23 members of the Islamic State are given the death penalty in Libya
A Libyan court handed down punishments to persons participating in the Islamic State’s (IS) terrorist campaign, with 23 of them obtaining death sentences and another 14 receiving life terms. In 2015, a number of Egyptian Christians were beheaded as part of this effort, and Sirte was taken.
One person was sentenced to a 12-year jail term, six others to between 6- and 10-year terms of imprisonment, one to five years, and six others to three years, the Attorney General’s office reported. Three more people passed away before their trials, while five more were exonerated.
The IS affiliate in Libya developed become a key bastion for the terrorist organization, expanding operations beyond of its original Iraqi and Syrian strongholds. It took advantage of the disorder and fighting that followed a 2011 revolt that was sponsored by NATO.
Nine individuals lost their lives as a result of the group’s attack in 2015 on Tripoli’s opulent Corinthia Hotel. They then went on to kidnap and behead a number of Egyptian Christians, documenting these horrific crimes in propaganda films.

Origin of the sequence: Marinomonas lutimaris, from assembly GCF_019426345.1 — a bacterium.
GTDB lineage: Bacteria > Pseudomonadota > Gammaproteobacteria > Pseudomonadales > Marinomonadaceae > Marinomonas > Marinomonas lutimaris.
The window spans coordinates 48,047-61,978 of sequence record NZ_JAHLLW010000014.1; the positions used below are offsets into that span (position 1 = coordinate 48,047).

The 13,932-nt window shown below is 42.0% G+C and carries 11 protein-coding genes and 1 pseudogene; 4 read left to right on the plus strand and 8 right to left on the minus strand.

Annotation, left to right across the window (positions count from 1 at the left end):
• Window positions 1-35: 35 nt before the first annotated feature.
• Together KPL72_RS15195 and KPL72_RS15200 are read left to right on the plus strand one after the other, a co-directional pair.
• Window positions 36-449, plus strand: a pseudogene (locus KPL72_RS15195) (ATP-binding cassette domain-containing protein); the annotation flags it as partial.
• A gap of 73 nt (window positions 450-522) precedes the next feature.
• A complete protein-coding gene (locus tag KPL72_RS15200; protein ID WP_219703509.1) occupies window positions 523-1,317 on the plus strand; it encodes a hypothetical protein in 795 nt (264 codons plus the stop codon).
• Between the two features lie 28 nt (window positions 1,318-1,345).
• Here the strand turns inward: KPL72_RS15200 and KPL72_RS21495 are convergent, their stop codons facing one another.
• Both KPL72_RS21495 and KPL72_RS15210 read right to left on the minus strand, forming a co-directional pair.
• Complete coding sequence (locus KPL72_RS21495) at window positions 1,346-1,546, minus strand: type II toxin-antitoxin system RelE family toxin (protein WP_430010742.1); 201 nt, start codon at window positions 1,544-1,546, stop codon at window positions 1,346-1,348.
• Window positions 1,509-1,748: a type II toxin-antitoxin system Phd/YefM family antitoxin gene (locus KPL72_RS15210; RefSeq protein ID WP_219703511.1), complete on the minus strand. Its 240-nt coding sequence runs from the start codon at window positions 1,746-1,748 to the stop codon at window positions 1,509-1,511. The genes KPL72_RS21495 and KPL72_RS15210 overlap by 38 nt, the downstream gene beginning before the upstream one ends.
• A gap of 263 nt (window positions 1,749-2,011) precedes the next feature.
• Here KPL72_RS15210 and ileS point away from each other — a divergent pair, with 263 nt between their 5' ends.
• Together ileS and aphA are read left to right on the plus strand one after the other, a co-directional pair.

IS conquered the major seaside city of Sirte in eastern Libya after taking over Benghazi, Derna, and Ajdabiya. They maintained control over Sirte until the end of 2016, enforcing a strict code of conduct and administering severe penalties.
Mustafa Salem Trabulsi, the founder of a nonprofit that aids those whose loved ones were killed by the accused or vanished, initially wished for the execution of all the suspects. He did, however, recognise and accept the trial’s verdict.
“My son is missing, and my relative, my brother-in-law, was murdered in Sirte Square,” he declared.
Fawzia Arhuma, who spoke in court on Monday, expressed her approval of the death sentences after her son was slain by the gang at a power plant close to Sirte.
My kid raised my head today. I buried my son today, she said.